Postural drainage and chest percussion are often used together to help loosen and remove mucus from the lungs. These airway clearance techniques help people who have a spinal cord injury, cystic fibrosis, or another condition that makes it hard for mucus to drain from the lungs. When mucus collects in your lungs, it increases your risk for lung infections. Postural drainage uses gravity to help drain mucus.
Healing Herbs to Live to 101+
Daily consumption of natural herbs and spices like turmeric and cinnamon will help you achieve Wellness.

http://www.your101ways.com
Medicinal Herbs are in use for thousand of years and are renowned for their effectiveness in many diseases. These natural herbs are very effective in boosting the immune system, increasing the body resistance to infections, healing the allergies, and raising and renewing the body vitality. Many people have started to resort to herbal remedies for diseases and as a result, they have started growing herbs in their garden.
Turmeric: Ease arthritis
A heaping helping of curry could relieve your pain.

Phytonutrient Spectrum Foods
RED
Foods
Apples
Beans (adzuki,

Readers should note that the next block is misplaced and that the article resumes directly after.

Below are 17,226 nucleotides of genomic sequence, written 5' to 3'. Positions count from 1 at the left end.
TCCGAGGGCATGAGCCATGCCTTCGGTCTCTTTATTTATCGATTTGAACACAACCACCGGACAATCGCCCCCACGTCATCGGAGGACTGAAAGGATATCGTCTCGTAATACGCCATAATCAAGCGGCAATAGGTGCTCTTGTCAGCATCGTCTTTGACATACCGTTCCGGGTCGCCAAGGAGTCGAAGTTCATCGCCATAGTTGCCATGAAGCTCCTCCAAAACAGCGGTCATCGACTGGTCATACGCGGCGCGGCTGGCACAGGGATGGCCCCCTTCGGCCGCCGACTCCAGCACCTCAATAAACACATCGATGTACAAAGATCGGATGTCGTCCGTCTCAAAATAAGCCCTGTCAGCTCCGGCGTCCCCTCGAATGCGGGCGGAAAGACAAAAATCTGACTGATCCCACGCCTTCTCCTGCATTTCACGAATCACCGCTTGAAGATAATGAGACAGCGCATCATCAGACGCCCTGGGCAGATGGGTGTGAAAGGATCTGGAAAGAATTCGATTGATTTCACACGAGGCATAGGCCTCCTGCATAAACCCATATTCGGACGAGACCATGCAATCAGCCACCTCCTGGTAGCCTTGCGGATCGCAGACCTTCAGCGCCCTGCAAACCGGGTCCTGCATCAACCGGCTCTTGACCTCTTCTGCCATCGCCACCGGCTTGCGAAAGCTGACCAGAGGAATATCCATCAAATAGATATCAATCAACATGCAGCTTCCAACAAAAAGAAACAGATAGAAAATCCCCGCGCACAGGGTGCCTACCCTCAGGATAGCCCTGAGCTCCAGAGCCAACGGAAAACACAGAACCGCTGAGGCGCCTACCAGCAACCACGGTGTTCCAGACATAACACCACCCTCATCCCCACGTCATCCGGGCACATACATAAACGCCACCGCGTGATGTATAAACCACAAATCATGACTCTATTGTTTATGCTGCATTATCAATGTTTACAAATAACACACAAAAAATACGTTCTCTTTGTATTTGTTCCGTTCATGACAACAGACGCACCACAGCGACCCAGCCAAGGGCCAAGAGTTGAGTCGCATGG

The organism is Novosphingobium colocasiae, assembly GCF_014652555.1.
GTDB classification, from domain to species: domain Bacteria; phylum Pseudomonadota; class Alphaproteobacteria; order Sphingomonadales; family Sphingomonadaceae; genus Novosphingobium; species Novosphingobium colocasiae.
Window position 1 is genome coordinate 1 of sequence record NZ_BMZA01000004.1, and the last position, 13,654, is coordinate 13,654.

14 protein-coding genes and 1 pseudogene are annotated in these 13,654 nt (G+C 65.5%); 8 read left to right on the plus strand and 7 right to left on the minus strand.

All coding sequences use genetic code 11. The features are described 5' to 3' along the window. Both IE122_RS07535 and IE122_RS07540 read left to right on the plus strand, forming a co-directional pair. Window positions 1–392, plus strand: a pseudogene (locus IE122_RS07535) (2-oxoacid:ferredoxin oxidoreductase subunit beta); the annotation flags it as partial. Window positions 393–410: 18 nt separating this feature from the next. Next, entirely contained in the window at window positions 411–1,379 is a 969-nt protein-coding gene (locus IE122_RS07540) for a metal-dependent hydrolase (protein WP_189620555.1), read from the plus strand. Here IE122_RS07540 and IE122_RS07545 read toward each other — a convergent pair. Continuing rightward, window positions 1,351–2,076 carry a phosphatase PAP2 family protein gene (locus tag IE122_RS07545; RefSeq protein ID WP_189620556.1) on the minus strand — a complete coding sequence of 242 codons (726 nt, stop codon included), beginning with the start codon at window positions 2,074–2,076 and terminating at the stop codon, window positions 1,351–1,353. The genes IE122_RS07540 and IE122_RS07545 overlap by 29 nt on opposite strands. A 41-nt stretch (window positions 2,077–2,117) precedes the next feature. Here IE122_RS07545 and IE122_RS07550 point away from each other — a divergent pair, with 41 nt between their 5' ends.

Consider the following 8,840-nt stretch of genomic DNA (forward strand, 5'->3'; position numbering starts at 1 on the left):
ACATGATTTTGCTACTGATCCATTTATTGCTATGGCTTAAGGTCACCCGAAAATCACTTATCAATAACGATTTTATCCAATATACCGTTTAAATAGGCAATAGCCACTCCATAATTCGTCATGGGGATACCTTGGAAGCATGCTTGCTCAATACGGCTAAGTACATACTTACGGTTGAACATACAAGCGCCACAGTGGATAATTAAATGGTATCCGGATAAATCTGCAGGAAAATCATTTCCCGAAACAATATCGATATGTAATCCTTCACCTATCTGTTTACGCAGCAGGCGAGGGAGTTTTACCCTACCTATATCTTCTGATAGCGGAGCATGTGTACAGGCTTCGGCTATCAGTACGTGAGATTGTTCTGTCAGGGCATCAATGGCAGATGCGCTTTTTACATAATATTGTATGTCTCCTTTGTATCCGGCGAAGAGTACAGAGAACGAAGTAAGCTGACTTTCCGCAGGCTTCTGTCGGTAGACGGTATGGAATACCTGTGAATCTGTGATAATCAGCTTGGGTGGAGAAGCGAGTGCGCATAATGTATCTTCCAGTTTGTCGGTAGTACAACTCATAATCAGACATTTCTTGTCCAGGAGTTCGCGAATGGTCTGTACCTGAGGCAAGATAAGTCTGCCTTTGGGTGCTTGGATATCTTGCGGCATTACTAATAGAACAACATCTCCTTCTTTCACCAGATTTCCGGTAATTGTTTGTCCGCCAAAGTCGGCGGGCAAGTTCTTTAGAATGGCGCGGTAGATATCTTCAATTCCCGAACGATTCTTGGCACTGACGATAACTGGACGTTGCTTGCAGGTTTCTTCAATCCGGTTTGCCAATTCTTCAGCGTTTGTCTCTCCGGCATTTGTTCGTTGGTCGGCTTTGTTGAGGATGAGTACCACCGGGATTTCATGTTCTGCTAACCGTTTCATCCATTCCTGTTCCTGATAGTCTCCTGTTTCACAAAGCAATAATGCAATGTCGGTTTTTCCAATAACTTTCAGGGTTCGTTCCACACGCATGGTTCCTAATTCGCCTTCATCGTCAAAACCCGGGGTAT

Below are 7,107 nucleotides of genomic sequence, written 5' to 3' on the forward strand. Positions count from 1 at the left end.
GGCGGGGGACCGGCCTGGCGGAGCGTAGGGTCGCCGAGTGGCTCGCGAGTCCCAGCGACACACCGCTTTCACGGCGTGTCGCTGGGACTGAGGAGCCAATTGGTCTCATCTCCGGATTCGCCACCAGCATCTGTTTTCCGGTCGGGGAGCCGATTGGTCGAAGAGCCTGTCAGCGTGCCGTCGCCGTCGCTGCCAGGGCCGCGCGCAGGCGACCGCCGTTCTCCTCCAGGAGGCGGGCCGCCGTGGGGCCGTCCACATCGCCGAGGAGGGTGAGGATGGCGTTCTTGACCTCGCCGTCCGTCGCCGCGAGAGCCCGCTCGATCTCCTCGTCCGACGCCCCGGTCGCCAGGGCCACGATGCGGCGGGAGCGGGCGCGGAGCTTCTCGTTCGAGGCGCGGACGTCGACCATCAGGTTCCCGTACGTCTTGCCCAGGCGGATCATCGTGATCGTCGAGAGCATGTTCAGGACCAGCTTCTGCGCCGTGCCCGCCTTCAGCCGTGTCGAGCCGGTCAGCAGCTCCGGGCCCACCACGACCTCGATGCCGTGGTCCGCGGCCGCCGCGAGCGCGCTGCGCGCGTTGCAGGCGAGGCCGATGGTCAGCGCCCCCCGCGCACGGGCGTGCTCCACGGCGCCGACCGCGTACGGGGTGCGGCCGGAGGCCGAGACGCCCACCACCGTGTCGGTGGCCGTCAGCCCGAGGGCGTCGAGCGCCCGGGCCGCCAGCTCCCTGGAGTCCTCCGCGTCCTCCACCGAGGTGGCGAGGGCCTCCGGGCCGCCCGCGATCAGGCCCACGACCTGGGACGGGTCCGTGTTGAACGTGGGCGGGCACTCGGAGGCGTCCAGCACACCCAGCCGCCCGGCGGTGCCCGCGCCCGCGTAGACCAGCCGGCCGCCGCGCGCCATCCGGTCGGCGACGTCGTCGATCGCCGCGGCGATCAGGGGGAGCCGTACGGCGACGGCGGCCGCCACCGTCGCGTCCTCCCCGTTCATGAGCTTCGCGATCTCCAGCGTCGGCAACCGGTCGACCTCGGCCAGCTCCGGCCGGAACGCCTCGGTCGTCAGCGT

kidney, red)
Beets
Bell peppers
Blood oranges
Cranberries
Cherries
Grapefruit (pink)
Goji berries
Grapes
Onions
Plums
Pomegranate
Potatoes
Radicchio
Radishes
Raspberries
Strawberries
Sweet red peppers
Rhubarb
Rooibos tea
Tomato
Watermelon
Benefits
Anti-cancer
Anti-inflammatory
Cell protection
Gastrointestinal health
Heart health
Hormone health
Liver health
Foods
Apple
Asian pears
Banana
Bell peppers
Corn
Corn-on-the-cob
Ginger root
Lemon
Millet
Pineapple
Starfruit
Succotash
Summer squash
Benefits
Anti-cancer
Anti-inflammatory
Cell protection
Cognition
Eye health
Heart health
Skin health
Vascular health
YELLOW
Foods
Apples
Artichoke
Asparagus
Avocado
Bamboo sprouts
Bean sprouts
Bell peppers
Bitter melon
Bok choy
Broccoli
Broccolini
Brussels sprouts
Cabbage
Celery
Cucumbers
Edamame/Soy beans
Green beans
Green peas
Green tea
Greens (arugula, beet,
chard/swiss chard,
collard, dandelion,
kale, lettuce, mustard,
spinach, turnip)
Limes
Okra
Olives
Pears
Snow peas
Watercress
Zucchini
Benefits
Anti-cancer
Anti-inflammatory
Brain health
Cell protection
Skin health
Hormone balance
Heart health
Liver health
GREEN
Foods
Bell peppers
Berries (blue, black,
boysenberries,
huckleberries,
marionberries)
Cabbage
Carrots
Cauliflower
Eggplant
Figs
Grapes
Kale
Olives
Plums
Potatoes
Prunes
Raisins
Rice (black
or purple)
Benefits
Anti-cancer
Anti-inflammator
Cell protection
Cognitive health
Heart health
Liver health
BLUE/PURPLE/BLACK
Foods
Apples
Applesauce
Bean dips
Cauliflower
Cocoa
Coconut
Coffee
Dates
Garlic
Ginger
Jicama
Legumes (chickpeas,
dried beans or peas,
hummus, lentils,
peanuts, refried beans/
low-fat)
Mushrooms
Nuts (almonds, cashews,
pecans, walnuts)
Onions
Pears
Sauerkraut
Seeds (flax, hemp,
pumpkin, sesame,
sunflower)
Shallots
Soy
Tahini